Grammar-QuizzesMore PracticesWriting AidsCommonly Confused

Commonly Confused Words

Summary of Practices



Quick Link: Accept v. Except | Affect v. Effect | Already v. Yet | Another–The Other | Ashamed v. Embarrassed | As it were–If you will | Awhile v. A while | Because–Though | During–In | Each other/One another | Farther–Further | Fewer v. Less | For v. Since | Get to v. Go to | If–In Case | If only–Only If | If–Unless | If / When | If–Whether | Indeed–Even | Lie–Lay | Like–As | Little v. Few | Loose v. Lose | Make v. Do | Much v. Many | Much v. More | Rise v. Raise | Say v. Tell | Sit v. Set | So that–So…that | Some v. Any | There–Their–They're | Used / (Be) Used To | When/While


Commonly Confused Words Diagnostic: identify specific points that need review

Hurricane Sandy

Quiz 1: beginning – intermediate

Quiz 2: intermediate – advanced

Accept vs. Except: Is the action one of approving or rejecting?

Beginning–Advanced ESL, Native Speakers

40% off discount

They accepted my 40% off coupon when I bought my TV.  (They agreed to take it.)

They excepted televisions on the back of the 40% off coupon. (TVs weren't included in the coupon offer.)

Affect vs. Effect: express an influence vs. an outcome

Beginning–Advanced ESL, Native Speakers

Thin Cover Girls

Seeing thin models affects a young girl's self image.

An emotional effect may be self-hate or anorexia (not eating) (result)

Already v. Yet: indicate completed or delayed timing of an action

Beginning–Intermediate ESL

Waiting for the bus

The bus has already been here.

We have already waited for half an hour.

The bus hasn't come yet.

I haven't waited a long time yet. 

I have yet to receive our order.  (before infinitive)

We have yet begun to fight. (without a negative)

Another vs. The Other: refer to one more vs. the rest

Beginning–Intermediate ESL

milk and cookies

She ate one.  (a cookie)

Then she ate another (one more)

Then she ate the others (the rest)

Ashamed vs. Embarrassed: express opinion on a moral vs. social error

Intermediate–Advanced ESL


She was ashamed of herself for lying.
She was embarrassed by the lie.

~He shamed himself.   (awkward)
He brought shame on his family.
He embarrassed himself.

His lying was shameful.
His lying was embarrassing
He was embarrassed by it.

As it were vs. If you will: use expressions that invite listeners to follow a particular line of thought

Intermediate–Advanced ESL, Native Speakers

Starry Night

Van Gogh's night skies were filled with stars that swirled and danced, as it were, across the canvas. ("so to speak")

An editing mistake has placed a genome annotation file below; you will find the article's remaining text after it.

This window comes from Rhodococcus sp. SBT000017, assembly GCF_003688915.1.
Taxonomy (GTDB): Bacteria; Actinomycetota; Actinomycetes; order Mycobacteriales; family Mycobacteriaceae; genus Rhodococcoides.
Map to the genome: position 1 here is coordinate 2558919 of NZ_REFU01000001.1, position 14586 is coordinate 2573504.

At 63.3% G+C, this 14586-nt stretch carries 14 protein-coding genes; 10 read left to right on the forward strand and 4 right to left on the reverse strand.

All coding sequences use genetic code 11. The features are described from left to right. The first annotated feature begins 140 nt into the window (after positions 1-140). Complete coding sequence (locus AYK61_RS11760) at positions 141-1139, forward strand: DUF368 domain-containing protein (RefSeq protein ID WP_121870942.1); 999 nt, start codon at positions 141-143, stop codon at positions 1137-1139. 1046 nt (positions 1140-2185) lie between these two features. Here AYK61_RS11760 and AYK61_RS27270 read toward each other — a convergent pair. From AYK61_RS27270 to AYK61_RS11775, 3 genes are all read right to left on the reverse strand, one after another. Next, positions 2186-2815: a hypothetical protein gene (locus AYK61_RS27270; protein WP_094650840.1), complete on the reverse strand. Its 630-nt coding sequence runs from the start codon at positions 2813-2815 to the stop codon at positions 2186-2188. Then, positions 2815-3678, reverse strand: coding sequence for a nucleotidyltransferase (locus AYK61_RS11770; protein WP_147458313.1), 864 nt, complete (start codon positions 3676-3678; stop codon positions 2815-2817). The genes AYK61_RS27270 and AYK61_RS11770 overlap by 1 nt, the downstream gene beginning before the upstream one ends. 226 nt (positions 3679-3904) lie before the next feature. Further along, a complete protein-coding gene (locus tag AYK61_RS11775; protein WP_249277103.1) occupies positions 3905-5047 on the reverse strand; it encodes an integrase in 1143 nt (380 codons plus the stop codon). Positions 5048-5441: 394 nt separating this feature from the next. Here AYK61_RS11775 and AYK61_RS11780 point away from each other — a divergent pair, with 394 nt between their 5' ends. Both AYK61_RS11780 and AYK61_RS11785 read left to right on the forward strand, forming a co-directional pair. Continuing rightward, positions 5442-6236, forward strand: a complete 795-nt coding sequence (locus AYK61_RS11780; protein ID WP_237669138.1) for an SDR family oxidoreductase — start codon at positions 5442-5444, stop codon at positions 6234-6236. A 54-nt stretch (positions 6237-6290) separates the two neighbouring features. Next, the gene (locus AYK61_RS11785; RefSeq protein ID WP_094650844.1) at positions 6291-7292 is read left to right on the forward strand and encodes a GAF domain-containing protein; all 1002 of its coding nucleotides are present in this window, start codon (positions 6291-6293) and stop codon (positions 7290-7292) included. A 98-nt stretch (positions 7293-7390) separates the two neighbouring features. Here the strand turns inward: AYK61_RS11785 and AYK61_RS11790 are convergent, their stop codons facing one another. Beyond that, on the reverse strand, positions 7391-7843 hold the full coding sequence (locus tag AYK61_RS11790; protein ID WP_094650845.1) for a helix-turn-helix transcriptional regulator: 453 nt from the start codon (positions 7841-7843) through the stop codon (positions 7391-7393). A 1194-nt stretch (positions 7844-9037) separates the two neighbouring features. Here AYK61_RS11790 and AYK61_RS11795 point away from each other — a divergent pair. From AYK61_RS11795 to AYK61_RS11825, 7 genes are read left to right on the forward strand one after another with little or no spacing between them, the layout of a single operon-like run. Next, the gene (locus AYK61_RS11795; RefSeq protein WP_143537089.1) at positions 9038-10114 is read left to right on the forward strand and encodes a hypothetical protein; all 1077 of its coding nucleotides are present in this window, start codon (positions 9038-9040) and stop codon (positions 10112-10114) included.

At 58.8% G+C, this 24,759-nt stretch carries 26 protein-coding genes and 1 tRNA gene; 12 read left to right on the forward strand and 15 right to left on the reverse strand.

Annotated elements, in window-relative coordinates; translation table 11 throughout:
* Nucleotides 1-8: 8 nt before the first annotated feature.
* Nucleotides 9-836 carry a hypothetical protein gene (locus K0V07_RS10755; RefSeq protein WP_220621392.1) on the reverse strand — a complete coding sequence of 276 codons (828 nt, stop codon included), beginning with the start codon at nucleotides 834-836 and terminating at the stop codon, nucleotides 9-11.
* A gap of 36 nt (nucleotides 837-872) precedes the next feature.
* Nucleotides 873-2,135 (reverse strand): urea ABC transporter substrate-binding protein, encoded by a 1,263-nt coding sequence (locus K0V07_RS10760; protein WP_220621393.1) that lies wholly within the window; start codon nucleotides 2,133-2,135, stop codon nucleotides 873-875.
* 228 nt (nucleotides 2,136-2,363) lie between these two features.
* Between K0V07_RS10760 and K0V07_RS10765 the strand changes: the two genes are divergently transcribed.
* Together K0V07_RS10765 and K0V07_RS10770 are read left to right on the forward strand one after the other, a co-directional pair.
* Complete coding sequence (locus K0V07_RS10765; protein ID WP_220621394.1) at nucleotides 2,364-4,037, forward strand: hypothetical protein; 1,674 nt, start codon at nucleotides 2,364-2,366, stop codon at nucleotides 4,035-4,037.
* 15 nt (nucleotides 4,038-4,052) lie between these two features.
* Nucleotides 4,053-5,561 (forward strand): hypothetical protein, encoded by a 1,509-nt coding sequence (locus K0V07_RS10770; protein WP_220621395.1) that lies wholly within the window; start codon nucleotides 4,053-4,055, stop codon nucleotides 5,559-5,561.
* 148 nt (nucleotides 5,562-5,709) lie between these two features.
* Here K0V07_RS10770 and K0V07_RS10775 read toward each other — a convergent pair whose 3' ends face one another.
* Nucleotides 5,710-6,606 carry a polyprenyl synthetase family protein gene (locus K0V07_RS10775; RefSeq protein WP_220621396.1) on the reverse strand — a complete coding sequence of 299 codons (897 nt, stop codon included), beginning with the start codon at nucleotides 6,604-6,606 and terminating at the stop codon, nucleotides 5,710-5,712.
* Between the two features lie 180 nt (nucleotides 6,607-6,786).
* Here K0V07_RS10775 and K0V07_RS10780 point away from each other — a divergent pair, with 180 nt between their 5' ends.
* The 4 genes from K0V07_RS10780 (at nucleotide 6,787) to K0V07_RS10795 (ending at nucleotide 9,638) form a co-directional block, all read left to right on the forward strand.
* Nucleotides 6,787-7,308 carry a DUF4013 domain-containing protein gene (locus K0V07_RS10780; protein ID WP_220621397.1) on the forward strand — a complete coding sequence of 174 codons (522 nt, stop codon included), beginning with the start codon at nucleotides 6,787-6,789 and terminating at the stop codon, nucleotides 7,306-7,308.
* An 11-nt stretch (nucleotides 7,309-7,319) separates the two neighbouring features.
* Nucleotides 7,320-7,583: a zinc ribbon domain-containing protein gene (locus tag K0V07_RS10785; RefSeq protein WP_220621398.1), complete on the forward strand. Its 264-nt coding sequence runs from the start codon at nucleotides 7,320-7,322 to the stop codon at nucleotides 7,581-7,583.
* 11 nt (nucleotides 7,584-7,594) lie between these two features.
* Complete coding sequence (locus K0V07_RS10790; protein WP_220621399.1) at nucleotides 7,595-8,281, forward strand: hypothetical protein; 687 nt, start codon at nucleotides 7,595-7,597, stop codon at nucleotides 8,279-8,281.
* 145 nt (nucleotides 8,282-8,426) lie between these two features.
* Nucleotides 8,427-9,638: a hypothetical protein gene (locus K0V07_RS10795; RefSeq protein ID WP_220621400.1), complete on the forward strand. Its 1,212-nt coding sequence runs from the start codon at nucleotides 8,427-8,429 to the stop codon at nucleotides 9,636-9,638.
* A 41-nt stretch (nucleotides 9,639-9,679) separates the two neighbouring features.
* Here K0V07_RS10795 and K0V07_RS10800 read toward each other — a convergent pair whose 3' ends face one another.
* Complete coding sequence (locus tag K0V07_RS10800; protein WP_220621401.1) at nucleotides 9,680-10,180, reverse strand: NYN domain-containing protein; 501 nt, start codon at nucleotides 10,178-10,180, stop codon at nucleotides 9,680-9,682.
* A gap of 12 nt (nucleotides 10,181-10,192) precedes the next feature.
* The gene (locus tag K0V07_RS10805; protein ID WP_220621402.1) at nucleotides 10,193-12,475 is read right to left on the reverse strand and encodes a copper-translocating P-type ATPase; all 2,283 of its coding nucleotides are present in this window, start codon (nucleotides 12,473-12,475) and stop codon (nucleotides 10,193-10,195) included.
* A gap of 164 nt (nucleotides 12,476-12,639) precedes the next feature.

Imagine, if you will, a night sky filled with tiny little brush strokes.  ("Follow my thoughts.")

Van Gogh was a talented painter, but he didn't have much of an ear, no pun intended, for music. 

Awhile v. A while: express a period of time vs. something that occurs briefly

Beginning–Advanced ESL, Native Speakers

Taxis stuck in traffic

We've been stuck here in traffic for a while. (a period of time)

We've been stuck here in traffic awhile. (briefly, for a short period of time)


Because vs. Though: express an expected (logical) vs. a contrary outcome

Intermediate–Advanced ESL, Native Speakers

Snow travel

He wore his winter pants because it was snowing.
Schools were closed because of the cold temperature.
It was snowing.  For this reason, the schools were closed.

He was biking in his shorts though it was snowing.
The schools were open in spite of the cold temperature.
It was snowing.  Nevertheless, the schools were open.

During / In: indicate a period of time vs. a calendar time

Beginning–Intermediate ESL


We are on vacation during July.
*We went to the beach several times in our stay.

They are on vacation in July.
*They stayed there during July, not during May.

*The work has lasted during this year. (pres. perf.)
The work has lasted throughout the year.

Each other vs. One another: express a reciprocal relationship

Beginning–Intermediate ESL

self dressed

Sophie and Jim get angry at each other. 

Sophie and Jim get angry at one another.

They think each other is selfish. (sub-clausal)

*Each other is selfish.

We pass gossip to one another.

They don't care about each others' feelings.

Farther vs. Further: express comparative distance or "additional" amount

Intermediate.–Advanced ESL, Native Speakers

Further down the street

The shop is farther down the street.  physical distance
The shop is further down the street.  physical distance

What you say couldn't be further from the truth!  (a lie)   fig. 

Do you need any further assistance?  ("more") 
We'll help them further their cause (advance) verb 

Fewer vs. Less:  express a decreasing amount of something

Beginning–Intermediate ESL


*Do you want less lines and wrinkles on your face?
fewer lines than before / less wrinkling than before

We use fewer toxic chemicals. (number)
We use less toxic chemicals. (percentage, composition)

Less is more  (noun)



For / Since: express duration with a quantity of time vs. a specific time

Beginning–Intermediate ESL

Thin Cover Girls

We have been coming to this beach for fifteen years.

We have been coming to this beach since July, 1995.

Get to vs. Go to: express opportunity vs. intent

Beginning–Intermediate ESL

Party time

Today, I get to go to a birthday party next door.  (lucky situation)

I am going to go¹ to my neighbor's birthday party.  (intent)

If vs. In Case: express a condition vs a precautionary action

Intermediate–Advanced ESL, Native Speakers


Keep some extra batteries and bottled water In case there is an earthquake.

Get away from falling objects if there is an earthquake.

If only vs. Only If: express a regretful wish vs. a particular condition for something to happen

Intermediate–Advanced ESL, Native Speakers


If only  I had more time!

Only if  you dry your dishes with a towel, will they be spotless! (word order change)

If vs. Unless: express a specific condition for a particular outcome